My description of the Crown's attempt to recover nearly $14,000 in costs from photographer Bradley Ambrose as 'dangerous' and 'vindictive' (see Expert slams Govt 'attack' on media) has generated quite a bit of debate on the issue (although this may be due to a lack of other political news).
Andrew Geddis makes some interesting points in his post It's always tea-time, and we've no time to wash the things between whiles.) disagreeing with me that seeking costs is unusual or politically motivated, but at the same time saying that the claim may well be turned down and, in fact, that the police are unlikely to lay charges against Ambrose.
Legal niceties aside, is it in National's interest to go into the New Year with this dragging on? Few seem to be in any doubt that it suits Winston Peters to continue, with Geddis reporting rumours that Peters will start the new year with a reading of the complete tea tape transcript in Parliament - something Geddis argues he would be legally entitled to do, although he is not so sure the media would be free to report on it.
The media in general take a dim view of the legal action. The Herald, not surprisingly given their direct involvement, says that the greater public interest involved in the case means that the Crown should pay its own costs see: Crown should pay its own tea tape bill and 'Tea-tape' costs bid is disturbing
This view is supported by the ODT which also questions whether the government wants to continue giving ammunition to Winston Peters this year see: Winston Peters: 'Tea-Gate' again. Of course Winston has already waded in, claiming that this legal dispute has nothing to do with the government, rather it is between the National Party and Ambrose (see RNZ: Winston Peters takes Attorney-General to task)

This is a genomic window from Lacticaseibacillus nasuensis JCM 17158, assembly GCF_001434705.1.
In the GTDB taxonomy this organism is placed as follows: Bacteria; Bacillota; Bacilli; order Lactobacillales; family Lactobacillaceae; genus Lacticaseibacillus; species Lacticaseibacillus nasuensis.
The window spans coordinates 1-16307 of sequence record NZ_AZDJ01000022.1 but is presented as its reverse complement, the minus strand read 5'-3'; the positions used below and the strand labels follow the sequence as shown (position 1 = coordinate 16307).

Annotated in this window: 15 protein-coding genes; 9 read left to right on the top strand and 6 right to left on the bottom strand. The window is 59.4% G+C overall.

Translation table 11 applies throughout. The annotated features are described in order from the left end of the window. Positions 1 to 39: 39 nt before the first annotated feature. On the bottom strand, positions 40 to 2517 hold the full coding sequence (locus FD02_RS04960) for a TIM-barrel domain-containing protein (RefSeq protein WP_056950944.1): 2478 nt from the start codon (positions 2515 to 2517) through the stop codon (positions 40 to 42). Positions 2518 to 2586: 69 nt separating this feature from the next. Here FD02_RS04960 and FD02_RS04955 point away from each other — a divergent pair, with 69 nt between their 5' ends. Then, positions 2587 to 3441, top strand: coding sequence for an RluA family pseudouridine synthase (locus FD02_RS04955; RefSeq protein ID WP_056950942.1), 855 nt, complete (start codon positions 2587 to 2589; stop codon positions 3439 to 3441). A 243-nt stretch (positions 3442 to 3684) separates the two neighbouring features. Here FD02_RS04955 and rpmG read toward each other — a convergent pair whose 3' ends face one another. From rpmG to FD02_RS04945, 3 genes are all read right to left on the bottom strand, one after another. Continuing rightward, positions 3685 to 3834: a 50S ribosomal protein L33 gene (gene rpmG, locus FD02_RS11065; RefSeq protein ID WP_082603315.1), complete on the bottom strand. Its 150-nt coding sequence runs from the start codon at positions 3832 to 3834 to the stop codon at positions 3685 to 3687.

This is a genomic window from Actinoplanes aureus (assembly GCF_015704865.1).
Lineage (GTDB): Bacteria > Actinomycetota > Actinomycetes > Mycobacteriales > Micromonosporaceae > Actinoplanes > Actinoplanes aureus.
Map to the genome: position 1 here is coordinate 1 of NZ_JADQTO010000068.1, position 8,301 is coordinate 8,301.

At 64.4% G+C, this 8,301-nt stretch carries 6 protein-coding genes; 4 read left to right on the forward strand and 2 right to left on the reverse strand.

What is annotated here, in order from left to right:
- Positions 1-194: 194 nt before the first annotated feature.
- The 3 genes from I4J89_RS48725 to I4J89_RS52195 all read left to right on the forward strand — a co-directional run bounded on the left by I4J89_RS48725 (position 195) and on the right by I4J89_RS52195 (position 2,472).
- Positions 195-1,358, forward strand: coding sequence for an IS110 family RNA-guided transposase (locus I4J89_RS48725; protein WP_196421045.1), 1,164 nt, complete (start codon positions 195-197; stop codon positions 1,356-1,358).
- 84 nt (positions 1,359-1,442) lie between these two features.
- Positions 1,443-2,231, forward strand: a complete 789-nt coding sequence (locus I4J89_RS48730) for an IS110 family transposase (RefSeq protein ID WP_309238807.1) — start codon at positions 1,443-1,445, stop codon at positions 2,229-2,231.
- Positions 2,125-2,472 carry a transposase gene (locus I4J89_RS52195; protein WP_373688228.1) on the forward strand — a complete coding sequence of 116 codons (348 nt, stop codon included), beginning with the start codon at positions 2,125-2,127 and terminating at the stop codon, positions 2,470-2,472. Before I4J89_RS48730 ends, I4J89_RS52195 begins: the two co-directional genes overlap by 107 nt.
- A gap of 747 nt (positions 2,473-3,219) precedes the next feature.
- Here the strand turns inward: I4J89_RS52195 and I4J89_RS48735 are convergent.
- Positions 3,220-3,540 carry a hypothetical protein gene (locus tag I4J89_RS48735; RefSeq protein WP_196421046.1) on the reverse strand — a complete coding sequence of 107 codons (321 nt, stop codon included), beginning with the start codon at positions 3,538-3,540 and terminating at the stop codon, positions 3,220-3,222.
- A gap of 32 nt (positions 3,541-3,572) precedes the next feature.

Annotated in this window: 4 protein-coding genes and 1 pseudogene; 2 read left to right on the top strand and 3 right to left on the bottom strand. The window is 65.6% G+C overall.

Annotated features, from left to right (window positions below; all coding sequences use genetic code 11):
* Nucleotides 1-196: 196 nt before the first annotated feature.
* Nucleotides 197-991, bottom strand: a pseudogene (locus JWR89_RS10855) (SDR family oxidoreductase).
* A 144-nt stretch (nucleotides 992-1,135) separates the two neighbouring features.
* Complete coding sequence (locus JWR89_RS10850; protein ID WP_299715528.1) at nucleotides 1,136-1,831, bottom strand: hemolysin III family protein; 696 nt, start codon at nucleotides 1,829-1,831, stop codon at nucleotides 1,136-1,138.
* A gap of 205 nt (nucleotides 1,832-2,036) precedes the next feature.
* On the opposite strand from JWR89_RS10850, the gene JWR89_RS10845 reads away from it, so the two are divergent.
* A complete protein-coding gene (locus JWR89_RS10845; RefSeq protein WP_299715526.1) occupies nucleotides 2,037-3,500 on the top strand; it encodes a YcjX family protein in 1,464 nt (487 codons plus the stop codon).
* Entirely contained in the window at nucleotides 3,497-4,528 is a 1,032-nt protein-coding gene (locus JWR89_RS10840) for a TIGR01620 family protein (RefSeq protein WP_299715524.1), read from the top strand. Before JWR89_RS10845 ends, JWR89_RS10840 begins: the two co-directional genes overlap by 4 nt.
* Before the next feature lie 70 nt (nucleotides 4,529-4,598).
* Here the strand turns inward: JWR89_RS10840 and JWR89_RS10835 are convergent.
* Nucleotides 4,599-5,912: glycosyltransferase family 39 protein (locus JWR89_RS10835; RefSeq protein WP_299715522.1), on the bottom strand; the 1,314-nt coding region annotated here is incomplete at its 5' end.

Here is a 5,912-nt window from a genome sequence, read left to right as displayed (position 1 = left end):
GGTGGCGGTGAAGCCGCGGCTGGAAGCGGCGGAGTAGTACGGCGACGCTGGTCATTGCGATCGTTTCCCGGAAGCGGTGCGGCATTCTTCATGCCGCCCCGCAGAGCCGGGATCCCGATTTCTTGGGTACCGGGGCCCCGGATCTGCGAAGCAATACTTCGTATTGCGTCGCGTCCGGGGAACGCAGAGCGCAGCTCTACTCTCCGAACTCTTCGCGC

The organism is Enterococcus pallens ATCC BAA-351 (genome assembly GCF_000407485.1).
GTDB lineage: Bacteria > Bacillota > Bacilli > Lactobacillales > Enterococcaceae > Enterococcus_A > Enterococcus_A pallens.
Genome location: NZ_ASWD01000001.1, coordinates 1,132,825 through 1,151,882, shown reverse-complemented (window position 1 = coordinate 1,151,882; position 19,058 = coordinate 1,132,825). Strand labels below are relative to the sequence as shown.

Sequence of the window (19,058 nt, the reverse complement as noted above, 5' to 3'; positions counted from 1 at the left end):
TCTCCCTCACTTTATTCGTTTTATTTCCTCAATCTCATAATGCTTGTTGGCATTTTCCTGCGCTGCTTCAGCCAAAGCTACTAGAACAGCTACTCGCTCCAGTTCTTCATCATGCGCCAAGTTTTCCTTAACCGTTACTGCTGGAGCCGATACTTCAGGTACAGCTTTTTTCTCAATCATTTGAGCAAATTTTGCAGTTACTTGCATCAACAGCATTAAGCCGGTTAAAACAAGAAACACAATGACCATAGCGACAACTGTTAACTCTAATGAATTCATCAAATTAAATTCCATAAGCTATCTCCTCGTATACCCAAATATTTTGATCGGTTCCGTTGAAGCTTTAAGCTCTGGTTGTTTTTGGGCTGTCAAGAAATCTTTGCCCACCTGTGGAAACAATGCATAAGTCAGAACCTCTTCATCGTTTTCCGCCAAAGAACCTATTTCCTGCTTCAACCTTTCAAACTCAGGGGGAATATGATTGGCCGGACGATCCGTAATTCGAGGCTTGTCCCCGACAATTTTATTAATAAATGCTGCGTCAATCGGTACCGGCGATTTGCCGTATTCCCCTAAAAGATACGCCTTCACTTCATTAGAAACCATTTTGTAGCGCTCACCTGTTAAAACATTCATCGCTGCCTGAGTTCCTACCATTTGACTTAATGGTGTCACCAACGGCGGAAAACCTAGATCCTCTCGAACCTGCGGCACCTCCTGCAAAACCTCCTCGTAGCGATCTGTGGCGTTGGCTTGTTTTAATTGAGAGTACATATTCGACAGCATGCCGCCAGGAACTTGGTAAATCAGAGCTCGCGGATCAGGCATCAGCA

Fran O'Sullivan's advice to John Key is to drop the whole matter and withdraw his complaint, saying that their response to the saga has been a huge overreaction see: After the holiday, it'll be time to get busy
The Food Bill is one of those low profile pieces of legislation that can quickly turn into a political hand grenade. Despite having bi-partisan support (although Labour is hedging it's bets now - see Derek Cheng's Labour rethinking its backing for Food Bill) the bill has attracted some heated opposition (see Penny Wardle's Fears of new laws 'unwarranted') and the government will be desperately trying to avoid being seen to saddle playcentre cake stalls and co-op vege gardens with the same compliance costs as supermarkets. It is not just a matter of 'common sense' being applied though. As with much of this type of legislation, our government is constrained by the 'harmonisation' of regulations across national boundaries. This is the coal face of globalisation, one where large corporate interests and large economies call the shots.